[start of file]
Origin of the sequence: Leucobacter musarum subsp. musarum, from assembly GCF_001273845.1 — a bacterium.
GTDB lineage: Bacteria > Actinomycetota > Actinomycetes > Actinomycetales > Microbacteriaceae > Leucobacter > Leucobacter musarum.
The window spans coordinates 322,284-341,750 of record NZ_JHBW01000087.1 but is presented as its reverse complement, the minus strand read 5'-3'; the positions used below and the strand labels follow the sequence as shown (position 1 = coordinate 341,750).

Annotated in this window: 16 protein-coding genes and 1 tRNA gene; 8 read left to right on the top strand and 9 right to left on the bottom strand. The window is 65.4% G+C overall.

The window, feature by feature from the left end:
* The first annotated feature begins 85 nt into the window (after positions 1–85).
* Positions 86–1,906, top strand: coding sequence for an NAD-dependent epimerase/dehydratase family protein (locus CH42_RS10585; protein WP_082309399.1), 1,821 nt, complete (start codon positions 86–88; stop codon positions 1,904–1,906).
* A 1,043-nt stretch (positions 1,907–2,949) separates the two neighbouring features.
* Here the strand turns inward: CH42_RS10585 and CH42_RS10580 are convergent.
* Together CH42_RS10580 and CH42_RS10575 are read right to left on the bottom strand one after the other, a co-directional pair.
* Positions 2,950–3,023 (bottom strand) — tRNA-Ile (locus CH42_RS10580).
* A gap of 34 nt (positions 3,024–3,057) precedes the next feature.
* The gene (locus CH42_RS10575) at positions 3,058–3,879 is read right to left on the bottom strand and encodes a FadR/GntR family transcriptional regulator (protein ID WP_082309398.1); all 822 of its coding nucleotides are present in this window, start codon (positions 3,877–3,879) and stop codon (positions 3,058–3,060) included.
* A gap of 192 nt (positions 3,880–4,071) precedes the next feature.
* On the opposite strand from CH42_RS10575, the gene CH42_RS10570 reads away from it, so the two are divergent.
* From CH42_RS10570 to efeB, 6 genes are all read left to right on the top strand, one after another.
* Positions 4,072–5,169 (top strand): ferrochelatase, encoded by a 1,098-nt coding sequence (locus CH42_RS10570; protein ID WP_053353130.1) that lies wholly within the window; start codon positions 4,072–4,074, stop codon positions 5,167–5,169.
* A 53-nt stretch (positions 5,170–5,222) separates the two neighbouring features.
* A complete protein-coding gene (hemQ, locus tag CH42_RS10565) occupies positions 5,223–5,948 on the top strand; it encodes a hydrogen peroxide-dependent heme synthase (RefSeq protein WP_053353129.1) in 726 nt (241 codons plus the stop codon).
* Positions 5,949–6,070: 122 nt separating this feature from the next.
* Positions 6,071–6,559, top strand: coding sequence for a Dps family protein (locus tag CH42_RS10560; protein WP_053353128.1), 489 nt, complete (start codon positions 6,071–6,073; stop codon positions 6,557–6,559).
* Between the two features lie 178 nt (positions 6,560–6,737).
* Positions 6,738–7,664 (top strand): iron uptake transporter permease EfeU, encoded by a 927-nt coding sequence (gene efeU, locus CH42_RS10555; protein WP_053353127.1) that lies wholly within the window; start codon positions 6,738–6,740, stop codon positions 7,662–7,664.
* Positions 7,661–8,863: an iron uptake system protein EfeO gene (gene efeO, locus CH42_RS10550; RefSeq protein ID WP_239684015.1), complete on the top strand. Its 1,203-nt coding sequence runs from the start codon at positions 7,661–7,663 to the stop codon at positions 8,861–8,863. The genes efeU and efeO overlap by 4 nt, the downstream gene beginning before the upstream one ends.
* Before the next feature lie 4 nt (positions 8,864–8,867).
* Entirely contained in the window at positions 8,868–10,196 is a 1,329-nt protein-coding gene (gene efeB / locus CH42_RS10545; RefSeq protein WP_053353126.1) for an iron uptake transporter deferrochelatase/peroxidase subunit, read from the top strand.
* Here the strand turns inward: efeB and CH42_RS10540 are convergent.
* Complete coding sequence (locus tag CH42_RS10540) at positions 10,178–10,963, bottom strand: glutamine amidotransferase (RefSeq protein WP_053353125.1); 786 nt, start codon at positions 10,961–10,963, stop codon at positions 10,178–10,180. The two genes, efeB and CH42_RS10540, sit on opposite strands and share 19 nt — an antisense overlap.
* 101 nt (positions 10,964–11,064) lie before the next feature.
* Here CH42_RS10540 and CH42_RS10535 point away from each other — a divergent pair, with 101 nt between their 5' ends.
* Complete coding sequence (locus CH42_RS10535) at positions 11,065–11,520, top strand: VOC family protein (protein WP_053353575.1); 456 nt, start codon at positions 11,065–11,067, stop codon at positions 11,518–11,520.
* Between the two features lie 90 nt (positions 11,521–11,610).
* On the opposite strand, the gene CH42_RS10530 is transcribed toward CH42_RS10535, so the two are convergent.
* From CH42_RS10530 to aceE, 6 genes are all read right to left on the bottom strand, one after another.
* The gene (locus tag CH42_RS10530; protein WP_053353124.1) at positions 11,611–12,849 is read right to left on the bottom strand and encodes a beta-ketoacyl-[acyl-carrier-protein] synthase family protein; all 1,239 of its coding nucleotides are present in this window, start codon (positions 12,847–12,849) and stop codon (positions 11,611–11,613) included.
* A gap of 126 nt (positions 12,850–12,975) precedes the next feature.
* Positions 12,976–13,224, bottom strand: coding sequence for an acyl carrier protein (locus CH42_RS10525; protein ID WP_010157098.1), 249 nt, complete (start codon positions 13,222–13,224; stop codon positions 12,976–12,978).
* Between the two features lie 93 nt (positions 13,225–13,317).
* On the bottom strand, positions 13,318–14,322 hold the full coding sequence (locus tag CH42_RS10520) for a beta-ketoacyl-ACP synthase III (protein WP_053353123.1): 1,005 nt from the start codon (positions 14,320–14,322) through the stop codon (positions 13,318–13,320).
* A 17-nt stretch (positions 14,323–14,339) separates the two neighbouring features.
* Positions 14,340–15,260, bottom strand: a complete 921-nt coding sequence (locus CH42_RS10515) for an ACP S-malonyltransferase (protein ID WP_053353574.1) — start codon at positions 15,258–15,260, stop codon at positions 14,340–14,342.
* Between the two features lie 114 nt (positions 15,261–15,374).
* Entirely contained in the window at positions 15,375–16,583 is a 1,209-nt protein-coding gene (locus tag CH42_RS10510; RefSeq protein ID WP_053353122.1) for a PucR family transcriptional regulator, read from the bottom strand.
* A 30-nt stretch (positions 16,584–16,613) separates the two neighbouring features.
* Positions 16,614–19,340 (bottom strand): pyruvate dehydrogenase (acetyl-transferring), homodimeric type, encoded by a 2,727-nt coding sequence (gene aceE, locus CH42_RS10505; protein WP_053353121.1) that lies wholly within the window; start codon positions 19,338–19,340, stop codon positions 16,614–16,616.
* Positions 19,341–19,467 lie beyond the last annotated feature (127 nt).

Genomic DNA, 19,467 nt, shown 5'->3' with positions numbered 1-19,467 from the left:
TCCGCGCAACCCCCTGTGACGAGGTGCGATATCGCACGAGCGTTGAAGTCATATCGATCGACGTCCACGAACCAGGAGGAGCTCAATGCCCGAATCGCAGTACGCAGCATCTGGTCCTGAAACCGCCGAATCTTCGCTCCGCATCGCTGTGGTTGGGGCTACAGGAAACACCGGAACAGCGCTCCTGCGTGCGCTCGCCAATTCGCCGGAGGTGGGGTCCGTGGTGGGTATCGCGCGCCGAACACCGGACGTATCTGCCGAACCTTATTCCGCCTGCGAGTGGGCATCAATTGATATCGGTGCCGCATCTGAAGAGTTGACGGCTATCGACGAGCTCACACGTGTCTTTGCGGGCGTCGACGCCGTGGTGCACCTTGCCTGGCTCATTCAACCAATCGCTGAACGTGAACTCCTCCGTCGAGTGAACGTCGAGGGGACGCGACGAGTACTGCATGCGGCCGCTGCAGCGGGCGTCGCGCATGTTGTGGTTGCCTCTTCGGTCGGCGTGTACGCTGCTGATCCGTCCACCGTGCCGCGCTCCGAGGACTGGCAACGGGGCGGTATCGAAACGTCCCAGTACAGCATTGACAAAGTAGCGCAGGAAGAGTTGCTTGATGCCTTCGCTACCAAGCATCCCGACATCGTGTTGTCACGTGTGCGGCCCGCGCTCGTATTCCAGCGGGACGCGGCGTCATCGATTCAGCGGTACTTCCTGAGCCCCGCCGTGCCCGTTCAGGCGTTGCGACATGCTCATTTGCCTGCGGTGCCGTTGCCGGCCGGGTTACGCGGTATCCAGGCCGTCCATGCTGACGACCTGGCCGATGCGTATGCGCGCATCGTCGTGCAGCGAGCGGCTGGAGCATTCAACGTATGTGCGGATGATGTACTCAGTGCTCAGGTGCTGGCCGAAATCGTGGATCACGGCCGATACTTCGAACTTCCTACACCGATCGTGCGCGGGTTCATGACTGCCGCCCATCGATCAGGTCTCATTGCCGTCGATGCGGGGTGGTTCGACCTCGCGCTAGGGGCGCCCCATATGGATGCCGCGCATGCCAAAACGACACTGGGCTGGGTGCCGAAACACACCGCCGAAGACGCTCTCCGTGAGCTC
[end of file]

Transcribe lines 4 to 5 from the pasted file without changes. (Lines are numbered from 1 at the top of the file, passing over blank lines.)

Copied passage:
Annotated in this window: 16 protein-coding genes and 1 tRNA gene; 8 read left to right on the top strand and 9 right to left on the bottom strand. The window is 65.4% G+C overall.

The window, feature by feature from the left end: